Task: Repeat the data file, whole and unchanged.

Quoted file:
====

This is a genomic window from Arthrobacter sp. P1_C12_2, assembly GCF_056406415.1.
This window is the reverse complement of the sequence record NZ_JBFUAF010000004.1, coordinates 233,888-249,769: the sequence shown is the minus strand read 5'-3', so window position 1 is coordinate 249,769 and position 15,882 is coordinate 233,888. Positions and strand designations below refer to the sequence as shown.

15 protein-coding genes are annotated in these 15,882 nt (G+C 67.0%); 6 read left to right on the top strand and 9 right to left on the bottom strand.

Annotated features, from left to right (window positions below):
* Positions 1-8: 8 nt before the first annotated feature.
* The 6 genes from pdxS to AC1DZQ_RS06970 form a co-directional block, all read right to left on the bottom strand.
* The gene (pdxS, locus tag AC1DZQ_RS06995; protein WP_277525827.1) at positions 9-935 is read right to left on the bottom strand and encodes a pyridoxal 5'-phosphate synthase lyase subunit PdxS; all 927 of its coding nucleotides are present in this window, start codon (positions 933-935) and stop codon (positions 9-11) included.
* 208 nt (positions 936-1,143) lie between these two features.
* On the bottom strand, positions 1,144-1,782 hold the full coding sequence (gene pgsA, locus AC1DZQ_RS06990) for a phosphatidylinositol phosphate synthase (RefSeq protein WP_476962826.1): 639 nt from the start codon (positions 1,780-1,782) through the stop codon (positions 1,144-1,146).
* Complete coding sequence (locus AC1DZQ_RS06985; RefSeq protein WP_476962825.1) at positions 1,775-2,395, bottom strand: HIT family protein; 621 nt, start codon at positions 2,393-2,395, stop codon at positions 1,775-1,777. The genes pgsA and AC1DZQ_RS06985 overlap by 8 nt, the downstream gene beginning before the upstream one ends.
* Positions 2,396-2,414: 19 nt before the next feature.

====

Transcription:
This is a genomic window from Arthrobacter sp. P1_C12_2, assembly GCF_056406415.1.
This window is the reverse complement of the sequence record NZ_JBFUAF010000004.1, coordinates 233,888-249,769: the sequence shown is the minus strand read 5'-3', so window position 1 is coordinate 249,769 and position 15,882 is coordinate 233,888. Positions and strand designations below refer to the sequence as shown.

15 protein-coding genes are annotated in these 15,882 nt (G+C 67.0%); 6 read left to right on the top strand and 9 right to left on the bottom strand.

Annotated features, from left to right (window positions below):
* Positions 1-8: 8 nt before the first annotated feature.
* The 6 genes from pdxS to AC1DZQ_RS06970 form a co-directional block, all read right to left on the bottom strand.
* The gene (pdxS, locus tag AC1DZQ_RS06995; protein WP_277525827.1) at positions 9-935 is read right to left on the bottom strand and encodes a pyridoxal 5'-phosphate synthase lyase subunit PdxS; all 927 of its coding nucleotides are present in this window, start codon (positions 933-935) and stop codon (positions 9-11) included.
* 208 nt (positions 936-1,143) lie between these two features.
* On the bottom strand, positions 1,144-1,782 hold the full coding sequence (gene pgsA, locus AC1DZQ_RS06990) for a phosphatidylinositol phosphate synthase (RefSeq protein WP_476962826.1): 639 nt from the start codon (positions 1,780-1,782) through the stop codon (positions 1,144-1,146).
* Complete coding sequence (locus AC1DZQ_RS06985; RefSeq protein WP_476962825.1) at positions 1,775-2,395, bottom strand: HIT family protein; 621 nt, start codon at positions 2,393-2,395, stop codon at positions 1,775-1,777. The genes pgsA and AC1DZQ_RS06985 overlap by 8 nt, the downstream gene beginning before the upstream one ends.
* Positions 2,396-2,414: 19 nt before the next feature.